Nick Bonino could be the Rangers best offseason addition

NHL: Vegas Golden Knights at San Jose Sharks
Darren Yamashita-USA TODAY Sports

New York Rangers training camp is well underway for the 2023-2024 season with several storylines front and center. From Peter Laviolette’s first season as head coach, to Alexis Lafrenière moving to right wing, there are certainly many intriguing things to look for as opening night approaches. However, one storyline has been overlooked, the signing of 35-year-old, Nick Bonino.

When Bonino met the media last week, he revealed his ongoing relationship and a possibility of joining the Rangers which dates back several years.

“I’ve talked with the Rangers since [2017] when I was a free agent but ended going to Nashville,” Bonino said, highlighting his long-standing relationship with the organization. “Chris (Drury) and my agent know each other well and have always been in touch.”

Bonino was signed this offseason to a one-year, $800,000 contract, one of several deals in which the Rangers spent less than $1 million. In 62 games with the San Jose Sharks and Pittsburgh Penguins in 2022–23, Bonino collected 10 goals and 9 assists for 19 points. For his career, the Hartford, Connecticut native has registered 353 points across 14 NHL seasons.

What Nick Bonino brings to the Rangers

NHL: Buffalo Sabres at San Jose Sharks
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Hockey’s high stakes pressures are nothing new to Bonino. He has played a crucial role on Stanley Cup-winning teams and became an accomplished competitor thanks to his time with the Pittsburgh Penguins, where he won titles in 2016 and 2017.

Bonino’s championship mentality can act as a driving force for a Rangers team that is filled with young talent. The young core of the Rangers could benefit greatly from his willingness to serve as a mentor and share lessons learned during his lengthy playoff runs.

“I’m not trying to reinvent the wheel here,” Bonino explained about what he can bring to the room. “The way I’ll approach it is to be myself, speak when something needs to be said… they’ve got a great leadership group here.”

The numbers for Bonino show that he is a defensive specialist. He’s consistently had excellent defensive metrics throughout his career, which makes him a solid choice in critical shutdown situations. In addition, it is notable that he’s a skilled penalty killer. It’s something we shoud see here if past is prologue. The center played over 2 minutes of shorthanded time per game on average during the 2019–2020 season under Laviolette in Nashville, demonstrating the confidence his coach has in his defensive ability.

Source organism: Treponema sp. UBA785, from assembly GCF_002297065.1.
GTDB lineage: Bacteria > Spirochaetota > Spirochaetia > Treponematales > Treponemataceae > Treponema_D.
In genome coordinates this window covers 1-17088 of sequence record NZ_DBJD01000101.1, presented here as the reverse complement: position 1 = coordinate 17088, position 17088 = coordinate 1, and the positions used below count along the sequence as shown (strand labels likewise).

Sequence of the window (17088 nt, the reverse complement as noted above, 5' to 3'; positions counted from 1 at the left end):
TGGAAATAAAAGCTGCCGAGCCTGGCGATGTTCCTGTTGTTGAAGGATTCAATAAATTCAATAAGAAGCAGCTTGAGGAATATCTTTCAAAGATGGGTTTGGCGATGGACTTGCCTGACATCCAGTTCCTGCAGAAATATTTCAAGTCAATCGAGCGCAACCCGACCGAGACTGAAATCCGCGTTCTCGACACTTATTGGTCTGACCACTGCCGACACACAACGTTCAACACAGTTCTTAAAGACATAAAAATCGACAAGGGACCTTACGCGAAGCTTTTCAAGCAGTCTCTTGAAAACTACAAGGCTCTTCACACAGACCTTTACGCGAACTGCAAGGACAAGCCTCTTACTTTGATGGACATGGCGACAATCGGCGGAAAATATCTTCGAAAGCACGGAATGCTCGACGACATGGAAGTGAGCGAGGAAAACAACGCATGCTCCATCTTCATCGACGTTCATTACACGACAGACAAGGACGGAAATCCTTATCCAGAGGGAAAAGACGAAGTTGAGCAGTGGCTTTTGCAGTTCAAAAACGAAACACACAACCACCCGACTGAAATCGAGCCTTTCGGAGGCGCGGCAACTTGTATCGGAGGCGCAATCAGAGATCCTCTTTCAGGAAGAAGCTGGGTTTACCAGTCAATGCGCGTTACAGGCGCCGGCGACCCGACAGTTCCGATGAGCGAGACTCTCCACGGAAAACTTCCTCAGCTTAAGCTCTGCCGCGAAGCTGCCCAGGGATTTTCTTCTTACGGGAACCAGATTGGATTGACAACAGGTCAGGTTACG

Although Bonino is often praised for his defense, he is also a capable offensive player. His career-best season, in which he produced 49 points, was in 2013-2014. Historically, he has been a consistent 30-to-40-point scorer. He’s known as a clutch player because of his ability to score in pressure-filled situations. Bonino scored many important goals during the Penguins’ 2016 postseason run, including a second round series-clinching goal in overtime against the Washington Capitals.

Bonino’s game is noteworthy for all his underrated qualities. With his versatility, he gives coaches more options when selecting their starting lineup. Furthermore, the Rangers can depend on him in crucial face-off situations, whether they are in the offensive, defensive, or neutral zones, because of his consistent face-off percentage, which has stayed around the 50% mark throughout his career.

Given that the Rangers are looking like serious Stanley Cup contenders, Bonino’s choice to finally don the Rangers jersey felt appropriate. He expressed his excitement about the possibilities of the current lineup by saying, “This year seemed like a great fit. I’m excited to join a Cup contending team and try to help.”

Bonino is expected to be the Rangers’ fourth line center, with a combination of Barclay Goodrow, Tyler Pitlick and/or Jimmy Vesey as his line mates.

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